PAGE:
Turning to the drawings, there is shown in FIG. 1 a crane 10 embodying the invention and including an upper works including a boom 11, a mast 12, counterweight elements 13, hoist machinery 14 and an operator's module 15. The lower works of the crane 10 includes a transporter 20, preferably of the kind shown in U.S. Pat. No. 4,000,784, which is made up of a pair of parallel crawlers 21 interconnected by a body 22 (see FIG. 4) supporting a drive mechanism for the crawlers including a power plant (not shown). Each of the crawlers 21 is trained to encircle a rigid longitudinal side frame member 23 and the side frames are interconnected by a pair of large cross beams 24 which are preferably pin connected to the body 22 as shown in U.S. Pat. No. 4,000,784.

In accordance with the invention, a generally planar and square, open frame 30 mounts a ring 31 defining a track for the upper works, and the frame 30 is rigidly and directly connected to the transporter cross beams 24 by a plurality of depending lugs 32,33. As illustrated in FIG. 2, the frame 30 comprises a pair of rectangular sub-frames 34, which straddle the crawlers 21, and which are connected together by end beams 35. Corner beams 36 both rigidify the sub-frames 34 and provide a continuous support for the ring 31.

Preferably, the depending lugs 32,33 on the sub-frame elements 34 are pinned to the transporter cross beams 24 so that, if desired, the transporter 20 can be disassociated from the rest of the crane assembly, whereupon the frame 30 becomes the base for a fixed type of crane mount.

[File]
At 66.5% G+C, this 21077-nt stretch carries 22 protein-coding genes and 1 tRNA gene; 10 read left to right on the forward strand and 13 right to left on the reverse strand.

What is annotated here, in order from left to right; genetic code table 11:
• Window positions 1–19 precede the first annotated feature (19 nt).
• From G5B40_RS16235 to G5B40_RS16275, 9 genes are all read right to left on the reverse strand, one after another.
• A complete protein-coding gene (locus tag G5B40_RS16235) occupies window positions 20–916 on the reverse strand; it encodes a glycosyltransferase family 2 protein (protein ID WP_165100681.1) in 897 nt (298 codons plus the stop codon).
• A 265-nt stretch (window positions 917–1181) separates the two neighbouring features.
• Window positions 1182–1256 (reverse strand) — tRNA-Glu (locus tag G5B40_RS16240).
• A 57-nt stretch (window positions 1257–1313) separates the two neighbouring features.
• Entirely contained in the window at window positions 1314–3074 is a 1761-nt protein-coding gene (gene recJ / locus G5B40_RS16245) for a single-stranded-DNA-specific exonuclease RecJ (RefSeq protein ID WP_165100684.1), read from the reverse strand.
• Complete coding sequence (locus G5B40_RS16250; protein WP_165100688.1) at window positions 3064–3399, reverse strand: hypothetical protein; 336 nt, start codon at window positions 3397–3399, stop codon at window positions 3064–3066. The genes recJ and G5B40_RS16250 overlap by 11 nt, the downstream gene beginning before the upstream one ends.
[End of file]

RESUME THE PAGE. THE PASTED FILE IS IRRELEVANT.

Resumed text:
Since the upper works cooperates with the large diameter ring 31, the upper works elements are mounted on a simple platform 40 provided with rollers 41 by riding on the ring 31. The platform 40 is held centered by a kingpin structure 42 mounted on an H-frame 43 which centrally interconnects the sub-frame 34. Preferably, swinging rotation of the upper works is accomplished by utilizing a drive mechanism (not shown) of the type disclosed in U.S. Pat. No. 4,013,174. Those familiar with this art will recognize that the crane 10 is a simple, and hence relatively inexpensive, high capacity lift crane of great versatility.

Turning now to FIGS. 3-5 the pin interconnections between the frame 30 and the transporter cross beams 24 may be more clearly seen. Also, in FIGS. 6 and 7 the pin connections between the cross beams 24 and the car body 22 of the transporter 20 and the pin connections between the cross beams 24 and webs 25 projecting inwardly from the crawler side frames 23 are shown. FIG. 8 shows pins 45 interconnecting one of the inner ends of the sub-frame 34 and the end beam 35 with the pins locked in place by plates 46 inserted in slots in the pins 45 and bolted to the face of the sub-frame 34. FIG. 9 shows a cross-section through the ring 31 in the form of an I-beam which is secured to the frame 30 by a plurality of clamps 47. The ring 31 has an upper wear surface 48 on which the rollers 41 ride.

As shown in FIGS. 2-5, the inner lugs 32 on the sub-frames 34 are connected by pins 51 inserted in aperatures formed in pairs of upstanding lugs 52 on the upper surface of the cross beams 24. Preferably, the pins 51 are held in place by lock plates 53 insertd in slots in the ends of the pins 51 and bolted on the face of the lugs 52. Pursuant to the invention, the outer ends of the cross beams 24 extend through the side frames 23 and mounting yokes 55 are connected to the beams 24 by pins 56 held in place by lock plates 57. The mounting yokes 55 are generally L-shaped and, through pins 58 inserted through aperatures in the lugs 33, interconnect the outer ends of the sub-frames 34 to the outer ends of the cross beams 24. The pins 58 are preferably held in place by lock plates 59 bolted to the face of the lugs 33.